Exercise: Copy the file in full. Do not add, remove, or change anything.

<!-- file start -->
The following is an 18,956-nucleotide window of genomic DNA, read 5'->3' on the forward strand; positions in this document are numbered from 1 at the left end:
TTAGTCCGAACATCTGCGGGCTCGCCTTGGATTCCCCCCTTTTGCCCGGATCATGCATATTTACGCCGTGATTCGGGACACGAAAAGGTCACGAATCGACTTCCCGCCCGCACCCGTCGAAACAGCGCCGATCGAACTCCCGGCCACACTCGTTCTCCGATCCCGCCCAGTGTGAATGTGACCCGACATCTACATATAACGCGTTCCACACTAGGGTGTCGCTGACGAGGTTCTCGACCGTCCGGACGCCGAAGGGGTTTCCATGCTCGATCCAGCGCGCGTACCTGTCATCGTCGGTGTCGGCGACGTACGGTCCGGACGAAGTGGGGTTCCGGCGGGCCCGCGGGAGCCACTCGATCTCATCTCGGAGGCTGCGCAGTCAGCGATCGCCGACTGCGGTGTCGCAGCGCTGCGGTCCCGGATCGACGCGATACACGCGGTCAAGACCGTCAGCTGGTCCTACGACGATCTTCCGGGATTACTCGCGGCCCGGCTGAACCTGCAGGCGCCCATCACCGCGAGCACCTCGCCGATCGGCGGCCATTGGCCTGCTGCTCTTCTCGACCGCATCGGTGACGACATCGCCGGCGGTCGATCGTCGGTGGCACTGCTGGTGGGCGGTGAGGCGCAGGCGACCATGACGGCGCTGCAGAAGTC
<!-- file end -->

The following is an 18,956-nucleotide window of genomic DNA, read 5'->3' on the forward strand; positions in this document are numbered from 1 at the left end:
TTAGTCCGAACATCTGCGGGCTCGCCTTGGATTCCCCCCTTTTGCCCGGATCATGCATATTTACGCCGTGATTCGGGACACGAAAAGGTCACGAATCGACTTCCCGCCCGCACCCGTCGAAACAGCGCCGATCGAACTCCCGGCCACACTCGTTCTCCGATCCCGCCCAGTGTGAATGTGACCCGACATCTACATATAACGCGTTCCACACTAGGGTGTCGCTGACGAGGTTCTCGACCGTCCGGACGCCGAAGGGGTTTCCATGCTCGATCCAGCGCGCGTACCTGTCATCGTCGGTGTCGGCGACGTACGGTCCGGACGAAGTGGGGTTCCGGCGGGCCCGCGGGAGCCACTCGATCTCATCTCGGAGGCTGCGCAGTCAGCGATCGCCGACTGCGGTGTCGCAGCGCTGCGGTCCCGGATCGACGCGATACACGCGGTCAAGACCGTCAGCTGGTCCTACGACGATCTTCCGGGATTACTCGCGGCCCGGCTGAACCTGCAGGCGCCCATCACCGCGAGCACCTCGCCGATCGGCGGCCATTGGCCTGCTGCTCTTCTCGACCGCATCGGTGACGACATCGCCGGCGGTCGATCGTCGGTGGCACTGCTGGTGGGCGGTGAGGCGCAGGCGACCATGACGGCGCTGCAGAAGTC